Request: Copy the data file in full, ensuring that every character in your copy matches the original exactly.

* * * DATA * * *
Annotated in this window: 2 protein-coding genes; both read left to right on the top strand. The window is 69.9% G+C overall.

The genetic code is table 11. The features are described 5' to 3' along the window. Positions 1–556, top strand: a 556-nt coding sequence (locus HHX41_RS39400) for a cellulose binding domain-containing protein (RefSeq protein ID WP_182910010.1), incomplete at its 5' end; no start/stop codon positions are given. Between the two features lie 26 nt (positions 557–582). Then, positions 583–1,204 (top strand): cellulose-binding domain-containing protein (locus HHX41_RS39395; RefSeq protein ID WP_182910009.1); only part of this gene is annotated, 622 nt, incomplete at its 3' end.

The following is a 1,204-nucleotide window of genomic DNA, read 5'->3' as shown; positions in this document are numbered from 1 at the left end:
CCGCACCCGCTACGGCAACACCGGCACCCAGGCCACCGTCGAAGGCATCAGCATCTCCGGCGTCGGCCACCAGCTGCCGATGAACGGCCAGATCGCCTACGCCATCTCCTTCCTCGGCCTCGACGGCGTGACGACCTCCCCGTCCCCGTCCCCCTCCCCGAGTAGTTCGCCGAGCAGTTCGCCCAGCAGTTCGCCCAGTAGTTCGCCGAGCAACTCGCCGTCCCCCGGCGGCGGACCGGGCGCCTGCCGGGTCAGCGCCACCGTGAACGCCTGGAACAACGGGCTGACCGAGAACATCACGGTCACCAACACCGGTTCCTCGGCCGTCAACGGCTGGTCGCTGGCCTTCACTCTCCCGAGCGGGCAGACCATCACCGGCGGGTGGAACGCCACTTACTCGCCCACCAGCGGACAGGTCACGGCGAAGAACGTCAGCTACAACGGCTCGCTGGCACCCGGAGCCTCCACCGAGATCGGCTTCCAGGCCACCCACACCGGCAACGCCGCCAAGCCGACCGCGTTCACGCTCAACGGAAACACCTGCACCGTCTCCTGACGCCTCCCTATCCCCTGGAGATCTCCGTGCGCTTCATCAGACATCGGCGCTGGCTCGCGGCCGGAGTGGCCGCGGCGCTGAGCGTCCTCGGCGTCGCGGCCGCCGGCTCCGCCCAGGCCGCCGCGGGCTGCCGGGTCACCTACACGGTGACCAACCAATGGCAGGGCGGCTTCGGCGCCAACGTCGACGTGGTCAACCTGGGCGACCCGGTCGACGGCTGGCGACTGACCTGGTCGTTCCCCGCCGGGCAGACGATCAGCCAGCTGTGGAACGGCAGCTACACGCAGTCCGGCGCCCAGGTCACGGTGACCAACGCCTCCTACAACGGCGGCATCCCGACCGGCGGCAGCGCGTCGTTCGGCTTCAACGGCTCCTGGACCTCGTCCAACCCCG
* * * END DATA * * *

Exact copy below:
Annotated in this window: 2 protein-coding genes; both read left to right on the top strand. The window is 69.9% G+C overall.

The genetic code is table 11. The features are described 5' to 3' along the window. Positions 1–556, top strand: a 556-nt coding sequence (locus HHX41_RS39400) for a cellulose binding domain-containing protein (RefSeq protein ID WP_182910010.1), incomplete at its 5' end; no start/stop codon positions are given. Between the two features lie 26 nt (positions 557–582). Then, positions 583–1,204 (top strand): cellulose-binding domain-containing protein (locus HHX41_RS39395; RefSeq protein ID WP_182910009.1); only part of this gene is annotated, 622 nt, incomplete at its 3' end.

The following is a 1,204-nucleotide window of genomic DNA, read 5'->3' as shown; positions in this document are numbered from 1 at the left end:
CCGCACCCGCTACGGCAACACCGGCACCCAGGCCACCGTCGAAGGCATCAGCATCTCCGGCGTCGGCCACCAGCTGCCGATGAACGGCCAGATCGCCTACGCCATCTCCTTCCTCGGCCTCGACGGCGTGACGACCTCCCCGTCCCCGTCCCCCTCCCCGAGTAGTTCGCCGAGCAGTTCGCCCAGCAGTTCGCCCAGTAGTTCGCCGAGCAACTCGCCGTCCCCCGGCGGCGGACCGGGCGCCTGCCGGGTCAGCGCCACCGTGAACGCCTGGAACAACGGGCTGACCGAGAACATCACGGTCACCAACACCGGTTCCTCGGCCGTCAACGGCTGGTCGCTGGCCTTCACTCTCCCGAGCGGGCAGACCATCACCGGCGGGTGGAACGCCACTTACTCGCCCACCAGCGGACAGGTCACGGCGAAGAACGTCAGCTACAACGGCTCGCTGGCACCCGGAGCCTCCACCGAGATCGGCTTCCAGGCCACCCACACCGGCAACGCCGCCAAGCCGACCGCGTTCACGCTCAACGGAAACACCTGCACCGTCTCCTGACGCCTCCCTATCCCCTGGAGATCTCCGTGCGCTTCATCAGACATCGGCGCTGGCTCGCGGCCGGAGTGGCCGCGGCGCTGAGCGTCCTCGGCGTCGCGGCCGCCGGCTCCGCCCAGGCCGCCGCGGGCTGCCGGGTCACCTACACGGTGACCAACCAATGGCAGGGCGGCTTCGGCGCCAACGTCGACGTGGTCAACCTGGGCGACCCGGTCGACGGCTGGCGACTGACCTGGTCGTTCCCCGCCGGGCAGACGATCAGCCAGCTGTGGAACGGCAGCTACACGCAGTCCGGCGCCCAGGTCACGGTGACCAACGCCTCCTACAACGGCGGCATCCCGACCGGCGGCAGCGCGTCGTTCGGCTTCAACGGCTCCTGGACCTCGTCCAACCCCG